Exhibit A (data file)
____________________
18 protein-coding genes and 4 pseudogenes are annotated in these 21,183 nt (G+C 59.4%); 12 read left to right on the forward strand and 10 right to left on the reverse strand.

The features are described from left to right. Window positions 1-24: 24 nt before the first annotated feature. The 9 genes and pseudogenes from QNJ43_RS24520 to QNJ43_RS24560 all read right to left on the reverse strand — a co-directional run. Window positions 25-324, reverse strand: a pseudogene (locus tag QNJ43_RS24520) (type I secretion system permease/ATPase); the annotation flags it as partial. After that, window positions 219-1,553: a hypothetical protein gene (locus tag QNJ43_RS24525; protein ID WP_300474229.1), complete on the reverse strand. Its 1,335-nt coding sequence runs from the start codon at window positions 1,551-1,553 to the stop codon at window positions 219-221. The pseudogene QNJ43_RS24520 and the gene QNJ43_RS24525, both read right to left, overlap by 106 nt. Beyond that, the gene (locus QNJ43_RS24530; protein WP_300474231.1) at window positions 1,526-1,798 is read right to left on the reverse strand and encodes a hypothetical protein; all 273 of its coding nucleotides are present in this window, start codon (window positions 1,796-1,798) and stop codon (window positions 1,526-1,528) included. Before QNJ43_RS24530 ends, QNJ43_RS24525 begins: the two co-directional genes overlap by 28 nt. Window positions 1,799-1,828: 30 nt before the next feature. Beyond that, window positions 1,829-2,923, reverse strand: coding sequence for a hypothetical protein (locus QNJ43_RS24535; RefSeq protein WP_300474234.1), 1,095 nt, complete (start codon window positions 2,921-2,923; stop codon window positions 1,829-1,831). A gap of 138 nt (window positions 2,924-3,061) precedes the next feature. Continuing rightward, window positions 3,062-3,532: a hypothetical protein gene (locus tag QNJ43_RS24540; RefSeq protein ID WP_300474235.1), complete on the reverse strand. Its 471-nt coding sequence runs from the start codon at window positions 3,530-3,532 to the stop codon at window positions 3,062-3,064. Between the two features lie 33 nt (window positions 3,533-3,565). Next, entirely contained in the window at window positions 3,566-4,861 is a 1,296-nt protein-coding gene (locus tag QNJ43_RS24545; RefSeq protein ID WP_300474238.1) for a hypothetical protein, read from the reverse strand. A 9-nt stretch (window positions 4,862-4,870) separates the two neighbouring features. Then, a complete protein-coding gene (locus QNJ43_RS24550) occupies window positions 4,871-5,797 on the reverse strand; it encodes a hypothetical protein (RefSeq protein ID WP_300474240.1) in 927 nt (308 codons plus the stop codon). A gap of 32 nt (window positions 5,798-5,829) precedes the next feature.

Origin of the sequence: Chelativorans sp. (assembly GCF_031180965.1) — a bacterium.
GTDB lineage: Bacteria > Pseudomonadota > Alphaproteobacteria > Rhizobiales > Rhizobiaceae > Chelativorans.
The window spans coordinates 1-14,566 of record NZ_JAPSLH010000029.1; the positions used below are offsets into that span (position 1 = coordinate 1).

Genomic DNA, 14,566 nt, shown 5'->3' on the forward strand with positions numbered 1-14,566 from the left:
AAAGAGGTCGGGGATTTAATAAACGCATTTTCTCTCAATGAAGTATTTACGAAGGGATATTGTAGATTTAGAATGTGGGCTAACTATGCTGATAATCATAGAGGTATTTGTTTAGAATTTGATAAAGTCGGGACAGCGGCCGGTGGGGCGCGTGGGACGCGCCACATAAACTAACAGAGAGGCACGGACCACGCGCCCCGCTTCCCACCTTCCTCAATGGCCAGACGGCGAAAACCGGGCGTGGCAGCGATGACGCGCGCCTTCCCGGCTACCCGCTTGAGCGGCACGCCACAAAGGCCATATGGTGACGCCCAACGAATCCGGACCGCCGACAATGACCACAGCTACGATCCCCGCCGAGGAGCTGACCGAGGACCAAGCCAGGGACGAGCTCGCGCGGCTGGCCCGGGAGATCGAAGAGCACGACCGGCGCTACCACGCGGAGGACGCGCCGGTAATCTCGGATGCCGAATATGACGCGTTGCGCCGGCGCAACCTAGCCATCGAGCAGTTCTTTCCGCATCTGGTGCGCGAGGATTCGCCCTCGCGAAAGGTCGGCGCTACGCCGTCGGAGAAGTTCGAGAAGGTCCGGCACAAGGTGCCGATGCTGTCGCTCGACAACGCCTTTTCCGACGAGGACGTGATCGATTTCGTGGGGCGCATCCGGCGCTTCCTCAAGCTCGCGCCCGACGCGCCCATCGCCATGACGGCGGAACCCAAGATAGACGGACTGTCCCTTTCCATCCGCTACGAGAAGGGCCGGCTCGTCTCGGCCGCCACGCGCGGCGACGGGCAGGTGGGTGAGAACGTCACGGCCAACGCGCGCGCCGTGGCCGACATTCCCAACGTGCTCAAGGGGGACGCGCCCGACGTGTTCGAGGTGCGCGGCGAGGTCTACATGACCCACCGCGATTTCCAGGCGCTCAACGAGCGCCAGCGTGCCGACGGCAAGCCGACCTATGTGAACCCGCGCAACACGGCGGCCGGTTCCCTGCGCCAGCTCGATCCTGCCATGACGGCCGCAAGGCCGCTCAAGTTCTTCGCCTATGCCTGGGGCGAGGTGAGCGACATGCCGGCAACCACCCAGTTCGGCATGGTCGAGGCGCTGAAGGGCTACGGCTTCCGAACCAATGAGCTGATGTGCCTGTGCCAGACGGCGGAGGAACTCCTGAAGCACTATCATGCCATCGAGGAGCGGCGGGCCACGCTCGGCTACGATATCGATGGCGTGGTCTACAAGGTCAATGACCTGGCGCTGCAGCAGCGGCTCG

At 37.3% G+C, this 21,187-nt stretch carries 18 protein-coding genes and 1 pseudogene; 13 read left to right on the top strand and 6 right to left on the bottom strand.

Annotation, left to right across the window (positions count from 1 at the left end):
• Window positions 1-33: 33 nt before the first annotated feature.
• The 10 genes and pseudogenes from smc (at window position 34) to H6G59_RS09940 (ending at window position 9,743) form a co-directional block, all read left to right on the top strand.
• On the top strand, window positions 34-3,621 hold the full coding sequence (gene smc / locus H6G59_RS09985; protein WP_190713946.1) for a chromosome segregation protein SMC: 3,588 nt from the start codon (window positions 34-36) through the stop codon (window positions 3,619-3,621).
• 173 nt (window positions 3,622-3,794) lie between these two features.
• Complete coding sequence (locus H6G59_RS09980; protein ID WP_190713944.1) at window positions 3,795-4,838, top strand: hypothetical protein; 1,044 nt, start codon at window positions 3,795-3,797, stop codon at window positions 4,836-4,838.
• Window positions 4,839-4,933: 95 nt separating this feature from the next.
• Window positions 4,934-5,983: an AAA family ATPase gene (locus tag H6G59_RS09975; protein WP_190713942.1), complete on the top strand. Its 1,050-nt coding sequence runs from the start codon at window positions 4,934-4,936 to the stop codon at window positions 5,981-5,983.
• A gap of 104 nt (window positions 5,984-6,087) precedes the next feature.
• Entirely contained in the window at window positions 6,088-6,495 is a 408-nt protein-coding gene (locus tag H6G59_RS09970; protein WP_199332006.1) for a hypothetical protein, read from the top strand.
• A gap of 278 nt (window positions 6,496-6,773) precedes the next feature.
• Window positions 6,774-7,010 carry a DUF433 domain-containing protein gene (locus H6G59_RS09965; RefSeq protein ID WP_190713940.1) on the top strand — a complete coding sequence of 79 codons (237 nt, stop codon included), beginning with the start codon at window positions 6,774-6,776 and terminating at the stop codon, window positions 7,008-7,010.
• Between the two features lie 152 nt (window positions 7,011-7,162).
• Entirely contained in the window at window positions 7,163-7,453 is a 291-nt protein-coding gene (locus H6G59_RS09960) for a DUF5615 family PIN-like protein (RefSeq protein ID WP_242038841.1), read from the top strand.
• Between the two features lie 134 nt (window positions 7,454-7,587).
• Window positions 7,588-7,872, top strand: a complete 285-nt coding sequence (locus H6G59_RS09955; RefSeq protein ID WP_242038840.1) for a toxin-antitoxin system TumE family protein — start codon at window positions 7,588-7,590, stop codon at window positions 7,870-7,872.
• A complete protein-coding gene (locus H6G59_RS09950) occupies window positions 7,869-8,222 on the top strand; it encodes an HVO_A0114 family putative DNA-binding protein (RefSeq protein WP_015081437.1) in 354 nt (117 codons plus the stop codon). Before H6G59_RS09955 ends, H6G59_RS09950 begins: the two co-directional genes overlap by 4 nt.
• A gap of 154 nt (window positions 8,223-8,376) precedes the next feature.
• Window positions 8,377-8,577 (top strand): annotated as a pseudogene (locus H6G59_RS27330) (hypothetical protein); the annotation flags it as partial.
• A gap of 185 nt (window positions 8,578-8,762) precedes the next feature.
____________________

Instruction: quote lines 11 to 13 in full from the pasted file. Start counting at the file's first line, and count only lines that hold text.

• The 10 genes and pseudogenes from smc (at window position 34) to H6G59_RS09940 (ending at window position 9,743) form a co-directional block, all read left to right on the top strand.
• On the top strand, window positions 34-3,621 hold the full coding sequence (gene smc / locus H6G59_RS09985; protein WP_190713946.1) for a chromosome segregation protein SMC: 3,588 nt from the start codon (window positions 34-36) through the stop codon (window positions 3,619-3,621).
• 173 nt (window positions 3,622-3,794) lie between these two features.